· The PI has absolutely no interest in being fair or honest. He simply wants to dig up as much damaging information on you as possible. If the adjuster can successfully use that to cut down on your case, she’ll hire him again and again. Mission accomplished.
· The goal is to influence your doctor against you. Keep in mind that your adjuster has hand-picked your doctor already – often because he has a prejudice against injured workers or thinks you are all fakers. So it may not take a lot to turn him against you. In fact, one of Greensboro’s most-used orthopedic surgeons (now retired, thank heavens) would sometimes tell the rehab nurse to privately tell the adjuster to hire a private investigator when he had doubts about a patient.
· Again, this is why you’ve got to stay on top of your adjuster and make sure she isn’t bending the rules in how she uses private investigators.
What can you do to protect yourself? Here are a few tips:
· Avoid any temptation to get the doctor to pay attention to you by exaggerating how bad you hurt. It’s the difference between what you tell the doctor and what he sees in film that can hurt you.
· Know that you are being followed. So don’t be doing things in public that you wouldn’t want your doctor to know about.
· It’s ok to mow your lawn, walk your dog, and go to the grocery store. Just tell your doctor you are doing all that and let him know if it hurts and what you do about it.
· You, or your attorney if you have one, absolutely must be persistent in checking to see if the adjuster is using a private investigator.
· If you realize you’re being followed, don’t make a scene or try to escape. Remember: you’ve got the insurance company’s attention. So if you normally limp, go ahead and limp. If you grab your back when you get out of your car keep doing that. If you stop to take breaks every five minutes while doing yard work, keep doing that. And for heaven’s sake, don’t carry all six grocery bags into the house in a single trip! Yeah, you’re exposed to the camera for longer but there is no harm in carrying in the bags a couple at a time.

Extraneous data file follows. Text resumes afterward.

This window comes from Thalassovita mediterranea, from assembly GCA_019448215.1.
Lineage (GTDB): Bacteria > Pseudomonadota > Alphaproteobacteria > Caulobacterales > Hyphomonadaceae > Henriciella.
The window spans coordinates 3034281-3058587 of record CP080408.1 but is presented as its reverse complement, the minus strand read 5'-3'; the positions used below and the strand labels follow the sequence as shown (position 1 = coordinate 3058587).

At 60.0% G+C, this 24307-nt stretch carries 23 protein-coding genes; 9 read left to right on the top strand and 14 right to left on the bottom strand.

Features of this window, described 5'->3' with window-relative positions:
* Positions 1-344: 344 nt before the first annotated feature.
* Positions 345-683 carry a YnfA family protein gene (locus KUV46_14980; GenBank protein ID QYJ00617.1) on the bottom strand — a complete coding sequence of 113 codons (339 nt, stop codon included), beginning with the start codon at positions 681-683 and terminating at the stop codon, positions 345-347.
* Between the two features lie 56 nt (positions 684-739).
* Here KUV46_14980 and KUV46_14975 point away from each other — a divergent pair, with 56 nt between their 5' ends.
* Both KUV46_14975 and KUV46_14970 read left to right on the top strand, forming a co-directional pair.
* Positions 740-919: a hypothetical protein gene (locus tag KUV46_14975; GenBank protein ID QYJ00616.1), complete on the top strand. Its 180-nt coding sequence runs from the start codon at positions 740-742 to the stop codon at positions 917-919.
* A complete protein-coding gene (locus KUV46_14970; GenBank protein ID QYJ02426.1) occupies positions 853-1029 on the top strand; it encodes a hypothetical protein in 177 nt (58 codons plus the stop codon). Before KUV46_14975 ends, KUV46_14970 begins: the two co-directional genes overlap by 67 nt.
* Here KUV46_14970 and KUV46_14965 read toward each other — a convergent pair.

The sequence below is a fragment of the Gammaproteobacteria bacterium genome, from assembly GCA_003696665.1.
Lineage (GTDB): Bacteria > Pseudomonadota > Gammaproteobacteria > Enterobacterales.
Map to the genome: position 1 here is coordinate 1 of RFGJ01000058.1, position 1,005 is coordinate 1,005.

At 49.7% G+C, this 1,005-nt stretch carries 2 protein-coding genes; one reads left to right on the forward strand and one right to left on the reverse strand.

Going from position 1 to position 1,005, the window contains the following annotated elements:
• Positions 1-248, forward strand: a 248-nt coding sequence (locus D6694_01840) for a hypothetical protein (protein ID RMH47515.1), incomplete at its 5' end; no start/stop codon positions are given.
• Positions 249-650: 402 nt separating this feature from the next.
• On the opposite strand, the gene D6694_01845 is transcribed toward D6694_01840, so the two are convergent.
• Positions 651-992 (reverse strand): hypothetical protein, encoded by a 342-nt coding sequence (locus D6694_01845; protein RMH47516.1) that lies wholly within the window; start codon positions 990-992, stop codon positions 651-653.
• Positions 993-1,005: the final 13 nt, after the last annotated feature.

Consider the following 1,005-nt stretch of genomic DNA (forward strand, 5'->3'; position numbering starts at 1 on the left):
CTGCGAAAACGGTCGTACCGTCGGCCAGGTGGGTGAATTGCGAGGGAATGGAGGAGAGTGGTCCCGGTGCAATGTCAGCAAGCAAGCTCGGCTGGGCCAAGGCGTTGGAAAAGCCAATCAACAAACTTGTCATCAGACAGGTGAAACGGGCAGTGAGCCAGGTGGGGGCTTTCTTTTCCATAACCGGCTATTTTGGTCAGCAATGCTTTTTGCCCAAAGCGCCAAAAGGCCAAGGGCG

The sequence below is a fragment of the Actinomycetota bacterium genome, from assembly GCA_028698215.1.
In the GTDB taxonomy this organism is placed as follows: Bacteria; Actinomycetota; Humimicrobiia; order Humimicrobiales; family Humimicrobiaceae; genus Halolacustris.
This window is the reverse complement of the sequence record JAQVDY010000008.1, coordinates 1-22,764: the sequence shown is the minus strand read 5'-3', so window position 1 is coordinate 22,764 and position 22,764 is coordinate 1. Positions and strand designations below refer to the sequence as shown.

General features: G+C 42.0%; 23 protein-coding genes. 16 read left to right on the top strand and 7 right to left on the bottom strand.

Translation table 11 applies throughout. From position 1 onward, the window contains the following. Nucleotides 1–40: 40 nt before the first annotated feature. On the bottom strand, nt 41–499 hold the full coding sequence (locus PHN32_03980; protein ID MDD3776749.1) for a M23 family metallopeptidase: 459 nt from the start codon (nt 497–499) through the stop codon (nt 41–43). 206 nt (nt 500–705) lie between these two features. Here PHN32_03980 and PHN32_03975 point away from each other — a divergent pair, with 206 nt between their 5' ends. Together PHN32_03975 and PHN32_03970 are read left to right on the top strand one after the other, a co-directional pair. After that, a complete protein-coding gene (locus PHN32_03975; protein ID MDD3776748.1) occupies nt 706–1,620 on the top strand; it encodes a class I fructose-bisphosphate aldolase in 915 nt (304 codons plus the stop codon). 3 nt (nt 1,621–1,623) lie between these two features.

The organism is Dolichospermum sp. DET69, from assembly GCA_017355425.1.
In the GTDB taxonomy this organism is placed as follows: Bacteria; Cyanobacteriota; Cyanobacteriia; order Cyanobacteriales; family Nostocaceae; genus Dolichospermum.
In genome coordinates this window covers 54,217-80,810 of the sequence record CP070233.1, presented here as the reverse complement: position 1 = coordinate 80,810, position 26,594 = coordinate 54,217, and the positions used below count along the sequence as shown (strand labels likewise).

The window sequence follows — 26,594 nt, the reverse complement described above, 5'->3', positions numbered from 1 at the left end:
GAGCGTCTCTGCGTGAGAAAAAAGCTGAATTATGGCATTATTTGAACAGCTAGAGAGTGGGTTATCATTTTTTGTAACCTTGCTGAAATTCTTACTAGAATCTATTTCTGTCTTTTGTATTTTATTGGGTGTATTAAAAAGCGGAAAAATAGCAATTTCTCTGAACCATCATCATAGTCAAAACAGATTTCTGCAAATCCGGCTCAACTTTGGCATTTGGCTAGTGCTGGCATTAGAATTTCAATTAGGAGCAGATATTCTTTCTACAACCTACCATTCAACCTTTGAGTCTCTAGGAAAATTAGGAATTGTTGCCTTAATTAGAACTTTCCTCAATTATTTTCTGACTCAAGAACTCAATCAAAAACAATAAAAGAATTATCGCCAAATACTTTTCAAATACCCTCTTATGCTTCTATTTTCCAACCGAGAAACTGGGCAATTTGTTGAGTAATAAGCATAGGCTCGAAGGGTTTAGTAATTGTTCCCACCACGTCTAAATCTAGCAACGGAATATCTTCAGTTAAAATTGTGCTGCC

· Finally, remember: there’s nothing you can do to prevent the insurance company from using a private investigator. The important thing is that you are cautious and that you don’t let the adjuster get away with misusing the PI’s report.

I'm also posting a discussion we had a few years back. Boy,there are some people on this thread I really miss. Seems like some of the font was scrambled since the original posting date.

Let Go, and Let God......

My question is how far are PI's willing to follow you? Say I'm going out of town/ state to see some family while on WC. I let my attorney know and he says your injured not crippled go ahead. Will someone follow me then?
I am 20 and got injured at work with a herniated disc and sciatica. Been off work for about a month now. Haven't seen any signs of a PI yet, but I've had my guard up the whole time. Any advice you can give me for my case? Thank you! FYI I my adjuster is from **no names please**.